With the ubiquity of social media presence in people's daily lives, the past few years has seen the rise of concern over people's privacy of their social media accounts, as well as concern over how content shared on those accounts could be used against the account holder. In America, this commonly breaks mostly into concerns about prospective employers reviewing social media accounts during the hiring process and how government reviews social media accounts for law enforcement purposes. While there are real concerns to be had in both cases, however, it's useful to be reminded that there are places where it is so much worse. Useful in that it's good to be reminded what privacy advocates are fighting to keep us from. Such as death.
In Pakistan, the government there has reached the unfortunate milestone of sentencing its first ever person to death over content he put on Facebook.
On Saturday, 30-year-old Taimoor Raza became the first person to receive a death sentence in a Pakistan anti-terrorism court for "using derogatory remarks ... in respect of the Holy Prophet" on social media.
Amnesty International's Pakistan campaigner, Nadia Rahman, said in a statement the conviction set a "dangerous precedent."
"No one one should be hauled before an anti-terrorism court or any other court solely for peacefully exercising their rights to freedom of expression and freedom of thought, conscience, religion or belief online," she said.
While the rules and laws of countries vary greatly, it should be an uncontroversial stance to state that no person should be sentenced to death over what amounts to speech and thought. Even those confused into thinking that supporting multiculturalism requires the absence of a moral stance on whether criticism of any particular faith ought to come with any punishment whatsoever must be capable of acknowledging that death sentences ought not be on the table for consideration. But, should someone want to argue that point, it should at least be understood that these kinds of laws pretty much have abuse of the law baked into them.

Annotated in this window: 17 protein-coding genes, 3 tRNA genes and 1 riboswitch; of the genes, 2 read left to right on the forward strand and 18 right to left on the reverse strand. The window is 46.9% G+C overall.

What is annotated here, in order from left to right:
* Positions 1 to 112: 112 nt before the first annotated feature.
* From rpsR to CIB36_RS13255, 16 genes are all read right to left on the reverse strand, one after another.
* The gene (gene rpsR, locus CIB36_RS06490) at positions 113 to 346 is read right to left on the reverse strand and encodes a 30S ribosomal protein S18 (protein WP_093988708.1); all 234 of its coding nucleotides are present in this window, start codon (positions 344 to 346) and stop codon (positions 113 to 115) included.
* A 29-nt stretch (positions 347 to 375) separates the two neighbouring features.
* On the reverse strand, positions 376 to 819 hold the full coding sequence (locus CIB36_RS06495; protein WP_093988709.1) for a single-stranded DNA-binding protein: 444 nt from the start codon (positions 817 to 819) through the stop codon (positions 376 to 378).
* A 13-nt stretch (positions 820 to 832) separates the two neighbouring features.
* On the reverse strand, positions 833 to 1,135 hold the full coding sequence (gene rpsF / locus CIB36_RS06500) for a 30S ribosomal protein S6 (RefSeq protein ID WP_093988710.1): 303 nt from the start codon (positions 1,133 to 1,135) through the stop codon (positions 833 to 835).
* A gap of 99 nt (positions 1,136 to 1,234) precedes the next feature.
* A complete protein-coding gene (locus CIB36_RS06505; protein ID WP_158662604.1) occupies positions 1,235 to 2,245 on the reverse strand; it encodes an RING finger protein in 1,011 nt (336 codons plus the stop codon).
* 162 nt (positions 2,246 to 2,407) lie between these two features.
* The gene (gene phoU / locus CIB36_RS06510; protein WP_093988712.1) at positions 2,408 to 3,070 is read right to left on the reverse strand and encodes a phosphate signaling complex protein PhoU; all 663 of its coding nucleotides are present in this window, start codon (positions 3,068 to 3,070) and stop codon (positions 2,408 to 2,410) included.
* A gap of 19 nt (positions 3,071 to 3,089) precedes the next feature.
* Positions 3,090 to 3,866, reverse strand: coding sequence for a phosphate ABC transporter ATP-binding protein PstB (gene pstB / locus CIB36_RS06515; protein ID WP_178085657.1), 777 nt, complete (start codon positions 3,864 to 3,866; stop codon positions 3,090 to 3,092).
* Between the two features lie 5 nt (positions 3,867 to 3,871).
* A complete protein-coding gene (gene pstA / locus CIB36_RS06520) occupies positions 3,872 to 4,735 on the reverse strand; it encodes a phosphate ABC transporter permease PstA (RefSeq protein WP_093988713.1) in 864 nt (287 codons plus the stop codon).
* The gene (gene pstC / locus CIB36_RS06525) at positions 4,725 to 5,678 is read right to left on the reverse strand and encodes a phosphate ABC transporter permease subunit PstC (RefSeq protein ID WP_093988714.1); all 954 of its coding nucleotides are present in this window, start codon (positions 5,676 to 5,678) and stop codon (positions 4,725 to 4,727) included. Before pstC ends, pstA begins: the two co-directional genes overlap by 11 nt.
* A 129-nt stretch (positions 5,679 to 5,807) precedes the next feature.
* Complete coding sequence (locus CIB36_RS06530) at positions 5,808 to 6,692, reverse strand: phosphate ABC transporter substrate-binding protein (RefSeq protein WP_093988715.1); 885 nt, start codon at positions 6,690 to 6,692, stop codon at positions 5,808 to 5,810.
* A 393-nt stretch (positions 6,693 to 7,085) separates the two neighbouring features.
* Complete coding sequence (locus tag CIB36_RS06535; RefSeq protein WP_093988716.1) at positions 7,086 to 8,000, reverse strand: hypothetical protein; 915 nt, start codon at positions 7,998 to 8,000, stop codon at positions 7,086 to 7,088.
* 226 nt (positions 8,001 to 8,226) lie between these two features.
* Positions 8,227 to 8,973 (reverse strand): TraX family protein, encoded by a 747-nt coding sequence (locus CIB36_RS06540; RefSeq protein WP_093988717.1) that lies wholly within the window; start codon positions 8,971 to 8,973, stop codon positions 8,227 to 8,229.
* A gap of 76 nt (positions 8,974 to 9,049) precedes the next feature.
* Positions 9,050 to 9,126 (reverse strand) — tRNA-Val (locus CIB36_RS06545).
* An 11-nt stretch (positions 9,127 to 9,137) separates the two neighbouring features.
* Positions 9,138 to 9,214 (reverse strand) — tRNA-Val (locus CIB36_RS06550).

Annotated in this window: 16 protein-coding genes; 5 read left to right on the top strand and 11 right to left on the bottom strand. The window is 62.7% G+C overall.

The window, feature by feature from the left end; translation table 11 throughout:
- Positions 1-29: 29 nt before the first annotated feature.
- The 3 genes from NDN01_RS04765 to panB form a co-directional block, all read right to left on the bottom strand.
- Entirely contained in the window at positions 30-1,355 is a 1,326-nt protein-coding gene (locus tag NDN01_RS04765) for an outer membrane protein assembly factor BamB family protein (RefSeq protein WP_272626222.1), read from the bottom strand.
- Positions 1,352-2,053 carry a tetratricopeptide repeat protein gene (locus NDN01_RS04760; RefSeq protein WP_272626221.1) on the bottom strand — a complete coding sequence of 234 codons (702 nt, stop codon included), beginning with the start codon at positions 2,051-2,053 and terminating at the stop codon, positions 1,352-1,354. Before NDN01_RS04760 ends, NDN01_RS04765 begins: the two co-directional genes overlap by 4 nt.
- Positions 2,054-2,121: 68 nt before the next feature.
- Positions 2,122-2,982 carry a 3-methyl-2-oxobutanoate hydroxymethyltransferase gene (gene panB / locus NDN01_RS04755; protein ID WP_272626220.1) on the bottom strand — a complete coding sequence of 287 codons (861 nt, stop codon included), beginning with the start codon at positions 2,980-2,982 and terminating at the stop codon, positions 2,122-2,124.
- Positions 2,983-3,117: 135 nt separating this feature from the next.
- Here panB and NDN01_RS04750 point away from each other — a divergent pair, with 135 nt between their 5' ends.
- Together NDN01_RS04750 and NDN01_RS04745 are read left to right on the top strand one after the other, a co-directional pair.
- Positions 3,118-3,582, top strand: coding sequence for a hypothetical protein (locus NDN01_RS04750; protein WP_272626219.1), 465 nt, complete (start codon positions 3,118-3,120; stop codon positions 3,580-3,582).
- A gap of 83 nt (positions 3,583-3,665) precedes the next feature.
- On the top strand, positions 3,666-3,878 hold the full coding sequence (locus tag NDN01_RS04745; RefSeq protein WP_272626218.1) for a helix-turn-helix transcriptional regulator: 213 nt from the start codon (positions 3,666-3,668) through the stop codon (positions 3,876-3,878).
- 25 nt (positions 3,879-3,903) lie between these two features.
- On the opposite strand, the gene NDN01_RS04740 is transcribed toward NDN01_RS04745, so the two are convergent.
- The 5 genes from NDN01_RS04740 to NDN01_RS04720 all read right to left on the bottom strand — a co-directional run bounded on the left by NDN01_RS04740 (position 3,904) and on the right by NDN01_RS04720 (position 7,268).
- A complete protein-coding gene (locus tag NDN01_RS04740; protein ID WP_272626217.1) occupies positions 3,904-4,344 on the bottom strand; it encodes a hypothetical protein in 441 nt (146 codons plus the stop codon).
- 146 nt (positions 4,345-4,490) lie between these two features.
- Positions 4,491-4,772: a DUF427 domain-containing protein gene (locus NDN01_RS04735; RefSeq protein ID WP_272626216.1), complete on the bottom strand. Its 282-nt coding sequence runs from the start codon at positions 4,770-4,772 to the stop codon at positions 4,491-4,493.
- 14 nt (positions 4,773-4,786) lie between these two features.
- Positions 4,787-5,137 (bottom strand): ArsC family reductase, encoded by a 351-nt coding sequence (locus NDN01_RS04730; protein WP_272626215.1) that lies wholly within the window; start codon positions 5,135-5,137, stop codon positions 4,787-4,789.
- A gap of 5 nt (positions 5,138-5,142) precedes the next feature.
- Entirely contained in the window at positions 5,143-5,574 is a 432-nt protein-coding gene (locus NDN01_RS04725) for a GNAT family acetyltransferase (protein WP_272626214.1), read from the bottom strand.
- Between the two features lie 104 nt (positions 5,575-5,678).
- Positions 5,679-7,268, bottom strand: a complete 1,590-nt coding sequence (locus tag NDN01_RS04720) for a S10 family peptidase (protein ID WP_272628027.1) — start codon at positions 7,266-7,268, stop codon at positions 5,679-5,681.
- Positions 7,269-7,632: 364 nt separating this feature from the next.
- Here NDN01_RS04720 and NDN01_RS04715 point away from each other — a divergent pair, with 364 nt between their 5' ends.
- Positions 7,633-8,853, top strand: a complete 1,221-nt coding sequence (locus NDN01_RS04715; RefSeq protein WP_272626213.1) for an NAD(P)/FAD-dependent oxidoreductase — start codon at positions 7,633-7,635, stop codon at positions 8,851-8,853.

A 2016 report by Amnesty International found the laws are "open to abuse" and anyone who is accused is usually presumed to be guilty, leaving them open to mob retribution. There were 91 blasphemy cases concerning the Prophet or his companions registered between 2011 and 2015, the report said.
Specific blasphemy laws which punished perceived insults to Islam were introduced between 1980 and 1986, during a period of martial law under the military government of General Zia-ul-Haq. They were never removed once martial law ended.
The genesis of these laws should tell you all you need to know about their virtue, which is to say they have none. It also demonstrates the fear that regimes of this kind have in regards to the sort of wide-ranging communications tool that Facebook represents. This all comes down to controlling thought within the citizenry out of fear of a change in social opinion, which would deprive that regime of the power it wields so perniciously. With that in mind, actions taken by governments of this kind deserve the broadest and harshest condemnation, and damn well ought to weigh on foreign policy as well.
Put more simply, if governments, including America's, can't take a stand against death sentences over Facebook posts, it cedes the moral high ground to an astounding degree.